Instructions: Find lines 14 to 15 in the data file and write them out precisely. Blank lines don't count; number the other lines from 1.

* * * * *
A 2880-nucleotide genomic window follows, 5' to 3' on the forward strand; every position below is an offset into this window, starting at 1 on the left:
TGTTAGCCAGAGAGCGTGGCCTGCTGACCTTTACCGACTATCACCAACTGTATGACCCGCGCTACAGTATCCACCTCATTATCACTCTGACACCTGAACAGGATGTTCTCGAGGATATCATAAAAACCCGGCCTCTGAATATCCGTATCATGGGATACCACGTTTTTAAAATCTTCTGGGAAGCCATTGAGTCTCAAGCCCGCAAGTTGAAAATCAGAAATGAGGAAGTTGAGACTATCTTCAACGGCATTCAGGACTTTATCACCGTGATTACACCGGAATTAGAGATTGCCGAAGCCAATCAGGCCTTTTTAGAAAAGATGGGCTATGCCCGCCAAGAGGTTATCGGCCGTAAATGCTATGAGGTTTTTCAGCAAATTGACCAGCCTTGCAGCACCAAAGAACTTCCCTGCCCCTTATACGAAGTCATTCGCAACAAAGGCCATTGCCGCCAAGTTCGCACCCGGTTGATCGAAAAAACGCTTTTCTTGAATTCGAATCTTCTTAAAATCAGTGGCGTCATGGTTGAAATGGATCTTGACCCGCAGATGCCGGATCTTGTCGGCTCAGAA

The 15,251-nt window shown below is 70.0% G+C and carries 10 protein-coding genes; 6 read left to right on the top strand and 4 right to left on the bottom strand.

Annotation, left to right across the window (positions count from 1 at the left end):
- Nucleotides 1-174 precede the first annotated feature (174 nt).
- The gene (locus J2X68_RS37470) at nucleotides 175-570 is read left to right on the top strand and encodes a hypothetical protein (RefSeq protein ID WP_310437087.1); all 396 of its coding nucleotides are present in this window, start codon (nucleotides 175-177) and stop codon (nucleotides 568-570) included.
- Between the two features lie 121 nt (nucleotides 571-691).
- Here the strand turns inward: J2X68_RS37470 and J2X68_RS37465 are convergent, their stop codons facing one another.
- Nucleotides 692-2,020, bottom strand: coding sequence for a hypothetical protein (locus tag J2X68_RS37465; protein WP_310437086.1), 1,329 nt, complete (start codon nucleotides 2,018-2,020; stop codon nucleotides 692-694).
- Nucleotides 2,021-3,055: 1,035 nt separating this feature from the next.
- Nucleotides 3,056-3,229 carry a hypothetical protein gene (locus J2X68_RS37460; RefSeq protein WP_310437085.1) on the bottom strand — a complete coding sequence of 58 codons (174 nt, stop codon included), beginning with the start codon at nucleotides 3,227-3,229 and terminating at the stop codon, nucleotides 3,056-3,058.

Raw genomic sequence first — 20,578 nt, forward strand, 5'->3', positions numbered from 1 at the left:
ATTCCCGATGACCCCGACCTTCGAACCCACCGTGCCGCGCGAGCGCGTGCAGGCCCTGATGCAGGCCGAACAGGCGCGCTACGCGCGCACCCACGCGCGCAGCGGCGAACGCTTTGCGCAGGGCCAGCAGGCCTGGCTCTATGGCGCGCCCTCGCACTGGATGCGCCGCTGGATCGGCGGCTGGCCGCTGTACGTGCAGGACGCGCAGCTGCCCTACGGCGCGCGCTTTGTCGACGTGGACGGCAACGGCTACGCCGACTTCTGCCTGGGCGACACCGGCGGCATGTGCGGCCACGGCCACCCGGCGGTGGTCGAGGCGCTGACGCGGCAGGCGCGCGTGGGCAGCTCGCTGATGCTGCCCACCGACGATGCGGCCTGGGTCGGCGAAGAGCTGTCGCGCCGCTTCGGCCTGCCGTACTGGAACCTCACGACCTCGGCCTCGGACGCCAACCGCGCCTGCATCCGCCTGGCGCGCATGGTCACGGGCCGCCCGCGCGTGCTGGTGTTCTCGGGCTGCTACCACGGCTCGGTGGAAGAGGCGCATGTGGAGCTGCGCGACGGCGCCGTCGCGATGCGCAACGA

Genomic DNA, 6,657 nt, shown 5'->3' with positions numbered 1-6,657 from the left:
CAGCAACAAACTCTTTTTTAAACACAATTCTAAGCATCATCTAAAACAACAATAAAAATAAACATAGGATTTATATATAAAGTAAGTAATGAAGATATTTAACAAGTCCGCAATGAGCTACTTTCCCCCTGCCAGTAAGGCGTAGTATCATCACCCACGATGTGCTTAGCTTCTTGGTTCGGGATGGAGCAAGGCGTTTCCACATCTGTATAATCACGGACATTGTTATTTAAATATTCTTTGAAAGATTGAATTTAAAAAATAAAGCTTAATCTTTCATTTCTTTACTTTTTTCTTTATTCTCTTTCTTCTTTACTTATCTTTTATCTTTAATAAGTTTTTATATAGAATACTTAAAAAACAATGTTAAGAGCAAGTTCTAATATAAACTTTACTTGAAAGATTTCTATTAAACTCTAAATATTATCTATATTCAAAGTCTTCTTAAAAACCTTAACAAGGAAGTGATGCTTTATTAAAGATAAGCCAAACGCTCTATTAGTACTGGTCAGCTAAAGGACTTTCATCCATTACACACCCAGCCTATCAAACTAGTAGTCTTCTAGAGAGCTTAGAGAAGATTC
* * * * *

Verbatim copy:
Genomic DNA, 6,657 nt, shown 5'->3' with positions numbered 1-6,657 from the left:
CAGCAACAAACTCTTTTTTAAACACAATTCTAAGCATCATCTAAAACAACAATAAAAATAAACATAGGATTTATATATAAAGTAAGTAATGAAGATATTTAACAAGTCCGCAATGAGCTACTTTCCCCCTGCCAGTAAGGCGTAGTATCATCACCCACGATGTGCTTAGCTTCTTGGTTCGGGATGGAGCAAGGCGTTTCCACATCTGTATAATCACGGACATTGTTATTTAAATATTCTTTGAAAGATTGAATTTAAAAAATAAAGCTTAATCTTTCATTTCTTTACTTTTTTCTTTATTCTCTTTCTTCTTTACTTATCTTTTATCTTTAATAAGTTTTTATATAGAATACTTAAAAAACAATGTTAAGAGCAAGTTCTAATATAAACTTTACTTGAAAGATTTCTATTAAACTCTAAATATTATCTATATTCAAAGTCTTCTTAAAAACCTTAACAAGGAAGTGATGCTTTATTAAAGATAAGCCAAACGCTCTATTAGTACTGGTCAGCTAAAGGACTTTCATCCATTACACACCCAGCCTATCAAACTAGTAGTCTTCTAGAGAGCTTAGAGAAGATTC